A recent report issued by a group of researchers at Otago University finds that some of the less well-off members of our society are at times paying as much as a 400 percent interest on loans taken from money-lenders. The report calls for, among other changes, a cap of 48 percent on any such loans.
Simon Bridges, the Minister for Consumer Affairs has continued the slow progress since 2007 toward a law change to ensure responsible lending, but his proposals exclude an interest rate cap.
The poor resort to loans from moneylenders at very high rates of interest because that is their only recourse. Given that they are considered not credit-worthy and often have no collateral to pledge, it is difficult for them to get loans from commercial banks. And banks and second-tier lenders are often reluctant to lend to those on welfare or dependent on part-time work, so they have a hard time borrowing, even it is for the purpose of starting a small business. This means if someone who is poor needs a loan, sometimes at short notice, then the only option is to turn to money-lenders. This is true of the poor not only in New Zealand but all over the world.
One potential argument against capping interest rates is that the interest rate on a loan is a price. It is what the money-lender earns by making the loan. Therefore putting an artificial cap on this interest rate might actually reduce the pool of money available for borrowing. However, it seems to us that even if we cap that rate at 48 percent it provides a “high enough” return to the moneylender, at least higher than what could be earned from alternative investments. Furthermore, available evidence suggests that the amount of loans forthcoming from money-lenders is not very price responsive and that capping interest rates does not seem to significantly reduce the amount of money available for borrowing. It also appears that commercial banks are prepared to develop loan products for small entrepreneurs at interest rates close to cap rate, thus increasing the available pool of credit funds.
Under current conditions, that act of taking out a loan at 400 percent may not be “irrational”. If a poor family borrows money to finance an important family or religious event then it is most likely that their calculations suggest that the price of not funding the event exceeds the cost of borrowing the money. Too frequently though, the money is borrowed to pay for electricity, or food, or car repairs so the worker in the family can get to and from their job. As Abhijit Banerji and Esther Duflo of the Massachusetts Institute of Technology argue in a recent influential book “Poor Economics” the weight of the evidence suggests that when it comes to matters of money, the poor are no less rational than the more affluent.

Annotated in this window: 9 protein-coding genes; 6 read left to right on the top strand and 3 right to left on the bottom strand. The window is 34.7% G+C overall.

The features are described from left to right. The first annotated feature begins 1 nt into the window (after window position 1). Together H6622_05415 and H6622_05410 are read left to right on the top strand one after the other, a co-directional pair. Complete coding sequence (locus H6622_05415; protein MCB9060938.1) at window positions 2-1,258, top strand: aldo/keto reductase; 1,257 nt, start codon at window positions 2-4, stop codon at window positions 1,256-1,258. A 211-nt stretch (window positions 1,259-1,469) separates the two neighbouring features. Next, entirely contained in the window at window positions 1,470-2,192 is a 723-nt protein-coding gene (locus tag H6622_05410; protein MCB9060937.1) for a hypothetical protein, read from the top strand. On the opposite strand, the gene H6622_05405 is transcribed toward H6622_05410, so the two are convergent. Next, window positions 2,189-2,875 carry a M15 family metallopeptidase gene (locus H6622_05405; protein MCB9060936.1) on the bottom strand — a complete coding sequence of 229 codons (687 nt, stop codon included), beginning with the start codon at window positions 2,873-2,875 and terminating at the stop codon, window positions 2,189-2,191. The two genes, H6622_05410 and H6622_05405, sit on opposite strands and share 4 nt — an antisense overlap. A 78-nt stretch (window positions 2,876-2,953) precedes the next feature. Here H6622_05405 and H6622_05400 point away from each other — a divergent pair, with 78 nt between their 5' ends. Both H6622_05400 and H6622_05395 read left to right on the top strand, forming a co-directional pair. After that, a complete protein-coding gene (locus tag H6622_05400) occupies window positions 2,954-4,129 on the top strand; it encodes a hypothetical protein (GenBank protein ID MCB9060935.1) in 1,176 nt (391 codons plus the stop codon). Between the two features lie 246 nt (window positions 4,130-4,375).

The problem is three-fold. First, to the extent that some of this borrowing is going to finance social events, there may be a case for tackling entrenched social norms like hundreds of guests at weddings or feasts at funerals. There is also a need for financial literacy, so the full price of the debt and the burden are clearly understood. Most of all, there is the need for another option. For consumers on low incomes, access to small loans to cover emergencies or to smooth out the costs of large expenses could be considered an essential financial service.
This is exactly why all over the world we have seen the rise of microfinance institutions which provide loans to the poor. In most countries where microfinance organizations are active, they have made substantial contributions towards reducing poverty. As the Otago University research states: “A critical and complementary factor supported by other research and informants is ensuring an adequate supply of affordable micro-finance through mainstream banks, credit unions and other community lenders.”
When the consumer has no choice, 400 percent interest becomes the norm. And it turns out that even in developed countries there are substantial numbers turning to the money-lenders because they are, for whatever reason, excluded from accessing mainstream bank loans.
The reach of microfinance organisations in New Zealand at this point seems limited. Nga Tangata Microfinance was introduced by Child Poverty Action Group, NZ Federation of Family Budgeting Services and NZ Council of Christian Social Services in 2011. It is accredited by Australia’s Good Shepherd Microfinance as a No Interest Loan Scheme (NILS) provider, with loan funds for asset-building and family development provided by Kiwibank.
Safe, fair, affordable alternatives to predatory lenders are necessary in a low-wage society like New Zealand. Such microfinance loans also provide the opportunity for borrowers to develop financial literacy, build a positive financial history, and ultimately to access credit when needed from mainstream lenders. Until such alternatives are available, money-lenders will continue to legally constrain poor families in poverty.
A two-fold response to the problem of predatory lenders would be to expand the scope of such No Interest Loan Schemes, and include capping of interest rates among the Responsible Lending amendments.